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Democracy in credit: new agency, new order

The formation of a non-western credit-ratings agency is an important sign of the global power-shift, say Ernesto Gallo & Giovanni Biava.

Ernesto Gallo Giovanni Biava
13 January 2014

A new world order is in the making, though its precise shape and charater are yet to emerge. The IMF's growth forecasts for 2014 tell at least part of the story: despite recent troubles and adjustments the "Brics" countries are predicted to grow by 2.5% (Brazil), 3% (Russia), 5.1% (India), and 7.3% (China), whereas figures for the four biggest western economies are 2.6% (United States), 1.4% (Germany), 1% (France) and 1.9% (Britain). Moreover, China's director of customs, Zheng Yuesheng, stated on 10 January 2014 that on the basis of its 2013 trading performance China had overtaken the United States to become the world's number one in this category. Such trends, along with others, reflect longer-term shifts in the orientation of the world economy.

At the same time, some analysts argue that "the west" will resurge and that "emerging powers" will lose momentum. They are supported by the fact that most major international institutions - financial, economic, and security - are still mainly under western control. The IMF itself is an example: China, whose GDP approximates to 13.3% of the world economy (according to the World Bank in 2012) has a voting share of 3.65%, while Brazil, at 3.9% of the world economy, has a share of 1.72%. The Bric representatives have grounds to complain about their countries’ marginalisation here.

A comparable situation is seen at the United Nations, where the aspiration of several non-western states to a permanent seat on the Security Council has been continually frustrated. This is despite the ostensible support for India's membership (by the US) and Brazil's (by Russia, Britain, and France, among others).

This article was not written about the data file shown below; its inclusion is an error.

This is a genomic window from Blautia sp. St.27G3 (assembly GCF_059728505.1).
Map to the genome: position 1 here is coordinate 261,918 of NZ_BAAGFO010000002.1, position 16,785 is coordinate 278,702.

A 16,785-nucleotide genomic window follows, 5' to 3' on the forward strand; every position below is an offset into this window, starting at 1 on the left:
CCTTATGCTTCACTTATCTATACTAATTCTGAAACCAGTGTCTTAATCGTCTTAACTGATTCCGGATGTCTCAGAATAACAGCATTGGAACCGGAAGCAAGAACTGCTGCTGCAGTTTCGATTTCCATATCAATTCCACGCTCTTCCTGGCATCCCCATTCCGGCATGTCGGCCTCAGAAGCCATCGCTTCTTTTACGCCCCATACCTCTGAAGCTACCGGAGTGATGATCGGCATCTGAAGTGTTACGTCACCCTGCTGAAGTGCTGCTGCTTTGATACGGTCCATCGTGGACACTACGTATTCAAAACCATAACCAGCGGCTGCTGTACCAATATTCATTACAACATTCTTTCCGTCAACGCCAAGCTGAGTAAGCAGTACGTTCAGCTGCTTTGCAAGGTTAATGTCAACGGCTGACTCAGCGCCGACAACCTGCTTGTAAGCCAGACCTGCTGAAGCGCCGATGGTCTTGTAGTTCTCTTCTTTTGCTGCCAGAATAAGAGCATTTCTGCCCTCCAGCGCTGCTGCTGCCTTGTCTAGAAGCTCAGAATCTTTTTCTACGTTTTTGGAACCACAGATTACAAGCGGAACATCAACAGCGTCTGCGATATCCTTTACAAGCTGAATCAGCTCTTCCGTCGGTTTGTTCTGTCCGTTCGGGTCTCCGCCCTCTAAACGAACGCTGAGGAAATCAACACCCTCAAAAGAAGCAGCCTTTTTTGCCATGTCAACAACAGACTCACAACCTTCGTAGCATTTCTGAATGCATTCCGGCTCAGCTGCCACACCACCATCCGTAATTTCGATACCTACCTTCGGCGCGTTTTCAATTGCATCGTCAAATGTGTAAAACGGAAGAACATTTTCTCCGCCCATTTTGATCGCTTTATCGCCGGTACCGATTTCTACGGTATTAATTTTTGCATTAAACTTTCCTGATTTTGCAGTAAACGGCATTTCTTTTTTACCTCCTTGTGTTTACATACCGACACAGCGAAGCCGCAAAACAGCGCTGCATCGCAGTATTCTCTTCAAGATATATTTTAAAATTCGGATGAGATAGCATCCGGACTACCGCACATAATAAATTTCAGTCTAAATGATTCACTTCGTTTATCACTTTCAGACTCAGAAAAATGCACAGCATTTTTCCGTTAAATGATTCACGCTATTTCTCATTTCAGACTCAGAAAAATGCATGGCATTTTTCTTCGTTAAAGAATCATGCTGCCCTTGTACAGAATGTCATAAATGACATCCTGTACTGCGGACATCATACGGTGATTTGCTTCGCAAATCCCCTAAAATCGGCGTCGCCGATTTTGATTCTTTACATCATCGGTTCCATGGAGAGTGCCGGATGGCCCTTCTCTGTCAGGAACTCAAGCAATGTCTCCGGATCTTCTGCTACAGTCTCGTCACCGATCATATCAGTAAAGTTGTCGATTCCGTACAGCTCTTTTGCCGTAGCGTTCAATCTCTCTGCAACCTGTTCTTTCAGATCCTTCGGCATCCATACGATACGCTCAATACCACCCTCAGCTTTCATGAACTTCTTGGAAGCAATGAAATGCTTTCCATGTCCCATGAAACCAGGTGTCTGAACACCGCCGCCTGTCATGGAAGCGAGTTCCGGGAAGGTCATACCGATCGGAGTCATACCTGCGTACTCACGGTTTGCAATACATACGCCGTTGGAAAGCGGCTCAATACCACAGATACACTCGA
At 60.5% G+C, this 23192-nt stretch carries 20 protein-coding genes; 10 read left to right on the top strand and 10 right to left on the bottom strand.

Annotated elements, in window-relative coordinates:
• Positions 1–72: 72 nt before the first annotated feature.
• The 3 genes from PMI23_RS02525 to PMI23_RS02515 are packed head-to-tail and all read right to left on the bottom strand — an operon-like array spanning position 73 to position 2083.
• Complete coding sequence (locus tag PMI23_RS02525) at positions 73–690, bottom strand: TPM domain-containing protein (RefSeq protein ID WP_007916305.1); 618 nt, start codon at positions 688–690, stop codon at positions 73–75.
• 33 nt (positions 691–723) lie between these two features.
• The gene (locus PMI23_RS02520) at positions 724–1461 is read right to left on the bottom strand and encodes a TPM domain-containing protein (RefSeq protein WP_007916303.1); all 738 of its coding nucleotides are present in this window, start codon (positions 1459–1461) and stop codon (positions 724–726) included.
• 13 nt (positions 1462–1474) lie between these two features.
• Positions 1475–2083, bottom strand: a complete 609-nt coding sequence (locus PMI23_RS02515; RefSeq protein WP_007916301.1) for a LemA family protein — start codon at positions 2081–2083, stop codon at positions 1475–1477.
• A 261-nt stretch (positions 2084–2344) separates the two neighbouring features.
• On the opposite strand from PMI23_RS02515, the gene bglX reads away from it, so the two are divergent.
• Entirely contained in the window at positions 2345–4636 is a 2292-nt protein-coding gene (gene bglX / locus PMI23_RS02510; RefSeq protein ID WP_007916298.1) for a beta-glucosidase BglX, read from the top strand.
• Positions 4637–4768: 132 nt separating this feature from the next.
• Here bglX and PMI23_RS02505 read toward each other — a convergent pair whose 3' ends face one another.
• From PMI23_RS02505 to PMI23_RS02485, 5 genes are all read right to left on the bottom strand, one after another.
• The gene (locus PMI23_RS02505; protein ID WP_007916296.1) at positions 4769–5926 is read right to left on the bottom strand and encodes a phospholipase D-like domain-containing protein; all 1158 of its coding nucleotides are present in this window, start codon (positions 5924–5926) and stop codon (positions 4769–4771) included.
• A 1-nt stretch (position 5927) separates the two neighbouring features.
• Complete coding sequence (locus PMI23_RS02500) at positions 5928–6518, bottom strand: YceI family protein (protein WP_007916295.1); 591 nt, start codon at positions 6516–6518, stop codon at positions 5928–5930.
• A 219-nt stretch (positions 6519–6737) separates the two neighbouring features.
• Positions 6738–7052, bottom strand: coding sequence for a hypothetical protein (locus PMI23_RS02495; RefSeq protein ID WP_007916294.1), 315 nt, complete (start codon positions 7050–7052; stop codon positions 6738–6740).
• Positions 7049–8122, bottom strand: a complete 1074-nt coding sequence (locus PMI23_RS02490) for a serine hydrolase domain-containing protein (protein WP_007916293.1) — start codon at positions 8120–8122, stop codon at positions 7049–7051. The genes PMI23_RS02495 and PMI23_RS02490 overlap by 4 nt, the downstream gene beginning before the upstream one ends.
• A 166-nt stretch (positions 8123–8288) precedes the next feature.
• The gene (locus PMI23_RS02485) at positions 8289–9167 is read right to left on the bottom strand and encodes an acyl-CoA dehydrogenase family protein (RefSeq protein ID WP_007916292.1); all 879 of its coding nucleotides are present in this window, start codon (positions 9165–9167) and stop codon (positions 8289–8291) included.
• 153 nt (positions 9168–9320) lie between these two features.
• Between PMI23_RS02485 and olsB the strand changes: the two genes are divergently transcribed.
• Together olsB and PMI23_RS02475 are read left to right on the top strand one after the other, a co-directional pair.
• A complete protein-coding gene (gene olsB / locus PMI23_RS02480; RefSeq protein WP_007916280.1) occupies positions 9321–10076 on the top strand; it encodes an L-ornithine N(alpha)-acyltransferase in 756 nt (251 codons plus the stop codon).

In the financial arena, too, Wall Street remains the global engine and the US dollar the world's reserve currency, with the leading credit agencies (Moody’s, Fitch, and Standard & Poor’s) in charge of deciding sovereign credit ratings. The role of the "three sisters" in the post-2007 financial crisis has been deeply questioned, especially the downgrading of several eurozone states; it has been noted that the big three, which control 90% of the world market, are intertwined with other corporate US interests (S&P is part of the McGraw-Hill conglomerate, and Fitch a subsidiary of the Hearst Corporation).

But if the gradual rise of the non-west is reflected in global growth figures and investment flows, the challenge to traditional centres of western power is also expressed in efforts to create alternatives to New York's credit agencies. China’s Dagong Global, for example, has joined forces with RusRating to create a potential force with a foothold in two major Brics states. In November 2013, an even more international agency was forged: ARC Ratings, which will include India’s CARE Ratings, Brazil’s SR, South Africa’s GCR, Malaysia’s MARC and Portugal’s CPR (thus including three Bric countries). Its London headquarters and the participation of Portugal’s CPR ensures European status, symbolised by registration with the European Securities and Markets Authority.